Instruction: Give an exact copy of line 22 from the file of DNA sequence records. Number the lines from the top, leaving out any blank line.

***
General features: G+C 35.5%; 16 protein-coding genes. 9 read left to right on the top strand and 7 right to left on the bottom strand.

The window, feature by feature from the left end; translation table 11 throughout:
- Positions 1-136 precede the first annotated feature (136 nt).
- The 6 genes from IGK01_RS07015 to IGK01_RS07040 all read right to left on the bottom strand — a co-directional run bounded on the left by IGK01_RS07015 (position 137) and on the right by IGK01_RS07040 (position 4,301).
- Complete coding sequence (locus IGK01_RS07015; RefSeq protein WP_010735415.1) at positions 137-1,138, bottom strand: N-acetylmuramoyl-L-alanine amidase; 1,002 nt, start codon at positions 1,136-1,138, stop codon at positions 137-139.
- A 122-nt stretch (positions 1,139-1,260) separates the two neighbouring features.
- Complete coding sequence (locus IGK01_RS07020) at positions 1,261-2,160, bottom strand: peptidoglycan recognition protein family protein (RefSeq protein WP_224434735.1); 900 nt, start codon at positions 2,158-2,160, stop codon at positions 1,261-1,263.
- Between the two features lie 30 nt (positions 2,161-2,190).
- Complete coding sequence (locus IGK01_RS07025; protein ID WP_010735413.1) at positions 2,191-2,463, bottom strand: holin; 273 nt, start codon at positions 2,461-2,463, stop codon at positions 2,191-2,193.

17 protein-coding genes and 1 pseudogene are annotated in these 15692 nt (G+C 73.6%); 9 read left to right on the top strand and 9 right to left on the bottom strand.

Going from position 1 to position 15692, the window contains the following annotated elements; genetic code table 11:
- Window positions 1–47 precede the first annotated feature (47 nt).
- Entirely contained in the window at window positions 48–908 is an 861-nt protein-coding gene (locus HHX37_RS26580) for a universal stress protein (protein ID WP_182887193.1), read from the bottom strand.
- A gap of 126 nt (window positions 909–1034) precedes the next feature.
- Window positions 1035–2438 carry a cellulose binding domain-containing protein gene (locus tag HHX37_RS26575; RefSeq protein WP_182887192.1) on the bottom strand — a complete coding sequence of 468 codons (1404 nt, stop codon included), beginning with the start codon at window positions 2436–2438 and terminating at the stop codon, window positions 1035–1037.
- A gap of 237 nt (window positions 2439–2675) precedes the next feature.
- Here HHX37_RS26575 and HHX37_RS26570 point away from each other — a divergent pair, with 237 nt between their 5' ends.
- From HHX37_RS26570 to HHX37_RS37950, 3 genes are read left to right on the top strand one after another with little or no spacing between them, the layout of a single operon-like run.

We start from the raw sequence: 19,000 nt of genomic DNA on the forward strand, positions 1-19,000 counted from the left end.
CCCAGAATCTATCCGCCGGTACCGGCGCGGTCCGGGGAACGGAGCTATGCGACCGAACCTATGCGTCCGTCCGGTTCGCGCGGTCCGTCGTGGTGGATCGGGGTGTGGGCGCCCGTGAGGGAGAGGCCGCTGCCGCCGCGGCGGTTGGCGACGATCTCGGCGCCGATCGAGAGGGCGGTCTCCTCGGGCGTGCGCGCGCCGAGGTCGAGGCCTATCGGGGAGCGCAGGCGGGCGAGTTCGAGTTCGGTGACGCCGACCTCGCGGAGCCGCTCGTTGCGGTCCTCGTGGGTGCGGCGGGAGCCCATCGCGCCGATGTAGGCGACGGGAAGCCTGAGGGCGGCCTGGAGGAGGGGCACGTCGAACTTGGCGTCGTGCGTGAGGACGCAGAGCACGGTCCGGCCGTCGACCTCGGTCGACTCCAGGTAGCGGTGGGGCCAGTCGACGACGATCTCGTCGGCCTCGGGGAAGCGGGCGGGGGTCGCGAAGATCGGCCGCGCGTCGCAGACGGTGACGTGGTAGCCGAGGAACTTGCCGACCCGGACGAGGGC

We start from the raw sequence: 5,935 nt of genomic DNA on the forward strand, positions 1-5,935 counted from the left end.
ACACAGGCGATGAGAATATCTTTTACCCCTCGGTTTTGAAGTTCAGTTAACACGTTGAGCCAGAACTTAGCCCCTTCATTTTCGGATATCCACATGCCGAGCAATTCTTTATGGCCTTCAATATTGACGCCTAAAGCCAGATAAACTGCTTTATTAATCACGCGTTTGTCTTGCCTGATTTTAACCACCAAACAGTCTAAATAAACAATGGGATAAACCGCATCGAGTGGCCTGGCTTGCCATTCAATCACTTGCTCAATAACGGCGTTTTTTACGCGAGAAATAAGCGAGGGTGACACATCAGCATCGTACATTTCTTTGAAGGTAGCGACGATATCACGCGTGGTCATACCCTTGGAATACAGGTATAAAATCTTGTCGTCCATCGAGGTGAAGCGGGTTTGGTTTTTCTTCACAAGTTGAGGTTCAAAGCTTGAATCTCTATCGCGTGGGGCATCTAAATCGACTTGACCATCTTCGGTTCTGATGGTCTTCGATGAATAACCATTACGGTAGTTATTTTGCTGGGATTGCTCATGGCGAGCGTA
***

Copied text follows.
ACACAGGCGATGAGAATATCTTTTACCCCTCGGTTTTGAAGTTCAGTTAACACGTTGAGCCAGAACTTAGCCCCTTCATTTTCGGATATCCACATGCCGAGCAATTCTTTATGGCCTTCAATATTGACGCCTAAAGCCAGATAAACTGCTTTATTAATCACGCGTTTGTCTTGCCTGATTTTAACCACCAAACAGTCTAAATAAACAATGGGATAAACCGCATCGAGTGGCCTGGCTTGCCATTCAATCACTTGCTCAATAACGGCGTTTTTTACGCGAGAAATAAGCGAGGGTGACACATCAGCATCGTACATTTCTTTGAAGGTAGCGACGATATCACGCGTGGTCATACCCTTGGAATACAGGTATAAAATCTTGTCGTCCATCGAGGTGAAGCGGGTTTGGTTTTTCTTCACAAGTTGAGGTTCAAAGCTTGAATCTCTATCGCGTGGGGCATCTAAATCGACTTGACCATCTTCGGTTCTGATGGTCTTCGATGAATAACCATTACGGTAGTTATTTTGCTGGGATTGCTCATGGCGAGCGTA